Posted Date: 11/19/2019
This May 26, 2009 file photo shows a printout from an electrocardiogram machine in Missouri. Doctors are reporting that novel drugs may offer fresh ways to reduce heart risks beyond the usual medicines to lower cholesterol and blood pressure. One new study found that heart attack survivors benefited from a medicine long used to treat gout. Gene-targeting medicines also showed promise in studies discussed Monday, Nov. 18, 2019, at an American Heart Association conference in Philadelphia. (AP Photo/Jeff Roberson)
PHILADELPHIA (AP) — Novel drugs may offer fresh ways to reduce heart risks beyond the usual medicines to lower cholesterol and blood pressure.
One new study found that heart attack survivors benefited from a medicine long used to treat gout. Several experimental drugs also showed early promise for interfering with heart-harmful genes without modifying the genes themselves — in one case, with treatment just twice a year.
The research was featured at an American Heart Association conference ending Monday in Philadelphia.
“There’s a lot of excitement” about the new gene-targeting medicines, especially because they seem to last so long, said Dr. Karol Watson, of the University of California, Los Angeles.
Scientists have been exploring gene therapy — altering DNA — to attack the root cause of many diseases. The new drugs essentially accomplish the same thing without tampering with genes, said the University of Pennsylvania’s Dr. Daniel Rader, who has consulted for some makers of these drugs.
The medicines work by silencing or blocking messages that genes give to cells to make proteins that can do harm, such as allowing cholesterol to accumulate. The first few of these “RNA-interference” drugs recently were approved for other conditions, and research is also targeting heart disease.
Farthest along is inclisiran, tested in 1,561 people with heart disease from clogged arteries who still had high LDL, the bad form of cholesterol, despite taking standard drugs. They were given a shot of inclisiran or a dummy drug when they joined the study, three months later and then every six months.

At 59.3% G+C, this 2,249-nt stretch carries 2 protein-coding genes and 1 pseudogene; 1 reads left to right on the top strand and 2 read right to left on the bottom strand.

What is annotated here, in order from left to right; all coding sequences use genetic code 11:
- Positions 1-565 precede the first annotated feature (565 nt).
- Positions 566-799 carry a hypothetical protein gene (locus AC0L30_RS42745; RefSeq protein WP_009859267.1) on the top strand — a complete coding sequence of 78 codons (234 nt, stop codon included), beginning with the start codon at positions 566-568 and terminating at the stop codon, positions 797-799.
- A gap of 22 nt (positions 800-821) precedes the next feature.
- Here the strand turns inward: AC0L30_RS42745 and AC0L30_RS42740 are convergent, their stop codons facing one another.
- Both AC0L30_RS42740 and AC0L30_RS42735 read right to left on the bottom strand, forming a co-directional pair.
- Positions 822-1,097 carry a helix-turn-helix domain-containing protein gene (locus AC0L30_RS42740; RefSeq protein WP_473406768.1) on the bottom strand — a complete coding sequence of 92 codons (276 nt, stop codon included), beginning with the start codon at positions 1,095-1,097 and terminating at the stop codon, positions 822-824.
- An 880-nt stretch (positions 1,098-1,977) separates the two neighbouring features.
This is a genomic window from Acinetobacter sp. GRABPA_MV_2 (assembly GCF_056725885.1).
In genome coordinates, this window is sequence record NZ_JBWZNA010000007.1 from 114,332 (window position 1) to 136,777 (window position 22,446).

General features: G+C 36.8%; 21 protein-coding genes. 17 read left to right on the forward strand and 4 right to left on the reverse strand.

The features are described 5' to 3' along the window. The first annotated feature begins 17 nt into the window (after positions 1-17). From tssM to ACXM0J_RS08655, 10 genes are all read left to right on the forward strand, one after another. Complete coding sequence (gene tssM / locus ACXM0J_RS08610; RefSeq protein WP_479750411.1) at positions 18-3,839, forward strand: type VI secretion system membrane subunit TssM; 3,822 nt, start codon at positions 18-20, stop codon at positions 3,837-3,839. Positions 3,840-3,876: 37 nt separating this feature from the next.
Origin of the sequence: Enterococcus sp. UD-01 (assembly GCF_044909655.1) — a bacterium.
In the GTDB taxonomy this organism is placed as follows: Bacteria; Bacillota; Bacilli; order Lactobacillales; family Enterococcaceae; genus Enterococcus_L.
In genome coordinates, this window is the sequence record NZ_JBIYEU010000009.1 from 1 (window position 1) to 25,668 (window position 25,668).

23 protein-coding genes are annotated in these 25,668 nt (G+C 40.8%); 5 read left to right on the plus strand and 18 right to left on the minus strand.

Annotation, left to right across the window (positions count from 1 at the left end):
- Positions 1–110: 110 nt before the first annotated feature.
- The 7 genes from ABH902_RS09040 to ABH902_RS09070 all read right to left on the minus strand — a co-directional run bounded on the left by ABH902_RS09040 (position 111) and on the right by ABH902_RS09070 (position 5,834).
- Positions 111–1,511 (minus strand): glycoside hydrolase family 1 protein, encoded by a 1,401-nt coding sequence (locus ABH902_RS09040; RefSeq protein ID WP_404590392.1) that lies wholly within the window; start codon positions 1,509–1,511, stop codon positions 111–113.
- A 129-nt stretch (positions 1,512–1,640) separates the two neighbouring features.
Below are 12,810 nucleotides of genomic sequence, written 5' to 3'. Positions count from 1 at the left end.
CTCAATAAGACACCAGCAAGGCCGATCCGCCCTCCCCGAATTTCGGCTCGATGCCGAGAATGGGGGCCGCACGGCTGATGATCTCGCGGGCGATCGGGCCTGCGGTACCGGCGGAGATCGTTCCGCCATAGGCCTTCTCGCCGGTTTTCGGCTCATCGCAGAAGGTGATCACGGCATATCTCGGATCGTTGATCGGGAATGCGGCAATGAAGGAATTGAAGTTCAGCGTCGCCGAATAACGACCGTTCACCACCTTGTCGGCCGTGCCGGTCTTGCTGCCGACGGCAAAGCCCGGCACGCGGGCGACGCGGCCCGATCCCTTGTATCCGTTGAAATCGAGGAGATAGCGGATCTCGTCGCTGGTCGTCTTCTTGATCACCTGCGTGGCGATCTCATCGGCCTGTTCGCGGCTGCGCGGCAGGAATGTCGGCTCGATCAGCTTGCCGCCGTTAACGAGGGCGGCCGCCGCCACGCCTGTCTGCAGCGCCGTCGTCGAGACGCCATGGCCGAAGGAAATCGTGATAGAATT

The drug lowered LDL by 56% without serious side effects. More testing will show whether it also lowers heart attacks and other problems, not just cholesterol. Inclisiran’s maker, The Medicines Company, plans to seek federal approval for it later this year.
Two other RNA interference drugs aim at a different target — triglycerides, another fat in the blood that’s elevated in one quarter of Americans. Treatments include very low-fat diets, weight loss, fish oil and drugs, but doctors say more and better therapies are needed.
Each RNA interference drug was tested at various doses in 40 people. A single shot lowered triglycerides by 30% to 67%, and the benefit lasted for at least four months. The studies were just intended to show safety; Arrowhead Pharmaceuticals is developing both drugs.
Other research found new benefits from older drugs. AstraZeneca’s Farxiga, originally developed to treat diabetes, also lowered the risk of heart problems in heart failure patients who did not have diabetes. Among 2,605 of such patients treated for 18 months, about 9% of those on Farxiga had worsening heart failure or heart-related death versus nearly 13% of those not given the drug. That worked out to a 27% lower risk, without extra serious side effects.
Surprising benefits also were seen in a Canadian study of the decades-old gout drug. The anti-inflammatory drug colchicine — sold as Colcrys, Mitigare and in generic form — was tested in 4,745 people who recently had a heart attack.
After about two years, colchicine users had a 23% lower risk of suffering a new heart attack, heart-related death, stroke, cardiac arrest or urgent need for an artery-opening procedure compared with a group given dummy pills. The benefit came mostly from preventing strokes and artery-opening procedures, and some heart doctors would rather have seen more difference in heart attacks and deaths.
Colchicine is being tested in several other studies, and more evidence is needed before using it routinely to lower heart risks, Dr. L. Kristin Newby of Duke University wrote in a commentary published with the study in the New England Journal of Medicine.
Dr. Donald Lloyd-Jones, a Northwestern University cardiologist and program chief for the heart conference, was more supportive.
“When you have a safe drug that’s easily available, it’s going to be hard to hold this one back,” he said.